Post Production Update #1

Sorry for the delay in updates, but we are busy at work on the project.  All of the post production is taking place during the evenings after I return from my day job, which leaves less time for blog posts.  Please like us on facebook or follow on twitter for more frequent updates and pics, like this pic of my NLE which went out last night before I hit the sack.

As the writer, director, and editor on the film (which I don’t necessarily recommend for everyone) I have to take off my writers hat and put on my editors hat, to look at the footage and piece it together in the best way that serves the story.  I no longer have the luxury of inventing a moment, or adding a character, or changing something around unless footage exists to support that change.  From this point forward, the footage is the footage, and you have to do the best with what you’ve got.

Step one is to familiarize yourself with the footage.

When you start on a puzzle, you need to know what pieces you’ve got, so as an editor you have to know all the footage.  I go through every take whether it was deemed a good or bad take on set because there maybe something in that shot that can be used.  I like to go through the footage in passes.

  1. Watch for performance, “moments”, and in this case, “laughs.”  Add to the shot log, comments on what performances, moments, and gags I respond to, laugh at, or are moved by.  Notate which takes are stronger than others.
  2. Once I’ve done that, I watch them all again, this time looking for technical issues like soft focus, booms in the frame, camera bumps, jerks, or other anomalies like rolling shutter, moire, and aliasing which can be particularly troublesome when shooting on a Canon 7D.  I look to see if any part of those takes are useable, or can be salvaged and add all that info to the shot log.
  3. Double check the “bad” takes and extra roll at the start and end of each take for any potential B roll material that could be used and add that to the shot log.
  4. Watch again for performance.  Do I still react the same as in step 1?
  5. Create a batch file and rename all the DSLR clips.  I use a method outlined here. (Please don’t forget to make multiple backups of your files.  I keep all the original files on 2 portable hard drives, plus on 2 separate internal drives on my editing computer.)

Step 2: Sync Audio

Since we shot with a DSLR we recorded audio separately using what is called Dual System Audio.  Since I prefer to start editing with sync’d footage, I use a program called Dual Eyes to sync the audio and video together.  It saves me hours.  I previously wrote a short review of it for my other site,  Check that out if you want more detailed information, but you simply load up the audio and video files in this program and let it do it’s thing.  It’ll create a brand new video file synchronized with the audio from your external recorder. Now you’ve got an extra backup copy as well.  It’s like magic.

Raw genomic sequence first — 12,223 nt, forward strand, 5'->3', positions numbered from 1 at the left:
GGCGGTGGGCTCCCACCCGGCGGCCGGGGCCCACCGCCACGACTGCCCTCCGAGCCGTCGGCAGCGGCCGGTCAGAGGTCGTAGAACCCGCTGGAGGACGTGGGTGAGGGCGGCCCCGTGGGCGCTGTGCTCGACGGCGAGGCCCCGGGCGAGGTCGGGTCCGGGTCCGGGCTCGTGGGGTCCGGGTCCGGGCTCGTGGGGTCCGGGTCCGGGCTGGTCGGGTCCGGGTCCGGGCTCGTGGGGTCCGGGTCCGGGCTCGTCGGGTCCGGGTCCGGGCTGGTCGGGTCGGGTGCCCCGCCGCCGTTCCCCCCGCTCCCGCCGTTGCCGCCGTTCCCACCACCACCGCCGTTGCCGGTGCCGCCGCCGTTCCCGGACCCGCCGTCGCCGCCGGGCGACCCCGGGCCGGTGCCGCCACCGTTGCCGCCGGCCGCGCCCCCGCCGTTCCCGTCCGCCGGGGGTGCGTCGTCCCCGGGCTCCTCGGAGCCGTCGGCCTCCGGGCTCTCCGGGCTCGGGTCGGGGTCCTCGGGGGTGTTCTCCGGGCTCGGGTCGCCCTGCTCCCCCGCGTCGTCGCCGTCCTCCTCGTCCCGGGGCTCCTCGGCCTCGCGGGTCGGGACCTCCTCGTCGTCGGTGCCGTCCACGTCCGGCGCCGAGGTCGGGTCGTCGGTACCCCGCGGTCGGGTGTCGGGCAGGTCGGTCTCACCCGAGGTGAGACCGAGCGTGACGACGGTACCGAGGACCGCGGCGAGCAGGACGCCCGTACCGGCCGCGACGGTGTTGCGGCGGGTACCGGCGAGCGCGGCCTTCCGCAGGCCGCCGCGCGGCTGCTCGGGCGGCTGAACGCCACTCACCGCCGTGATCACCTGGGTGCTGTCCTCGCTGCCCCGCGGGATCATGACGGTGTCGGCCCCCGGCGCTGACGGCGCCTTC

Of course once the sync is complete, guess what?  You have to review the footage again, this time to ensure that the sync is correct for every clip, and to make sure there aren’t any technical issues with the audio, like pops, interference, mic bumps, distortion, etc.  Mark that all on the shot log as well.

Step 3 – Start Cutting

So as you can imagine, even while Dual Eyes saves me hours, going through all the footage 4 or 6 times can take awhile, but it’s a must.  With all the prep work done, I can take my synchronized, renamed, and logged footage and import it into the editing software.  I’m using Adobe Premiere Pro CS5 for its efficiency with DSLR footage, and its ease of integration with Adobe After Effects, which I use to do all my finishing.

That’s when the puzzle making fun begins, using the script as a guide you assemble the film for the first time seeing how it transformed from what I wrote on the page, through my own direction and it’s interpretation by the actors and DP into actual footage.  Using your log helps you identify your best takes quickly.  Now this assembly isn’t always very good, but it’s a necessary starting point.

Once that assembly is complete I put my writer and directors hat back on along with my editor’s hat, and embark on the final re-write of the film, which takes place in the NLE not the word processor.  As I mentioned, as the writer and director you have to honor the decisions that were made on set and committed to camera.  As the editor, you need to serve the directors vision and the story.  Here you begin making decisions on what stays in and what goes out.  Do I add to this moment, or take something away?  Is it funnier if I hold a shot or cut away? What if I juxtapose with this element?  Do I need to cut to a close up, or is it better to stay wide? What if I add music or sound effect? There are literally hundreds of possibilities for every shot, and as the writer, director, and editor it’s my job to make those decisions.

I must be sick or crazy or something, because I love it.  Can’t wait to get back to it tonight.  So that’s all for now.  Until the next update.

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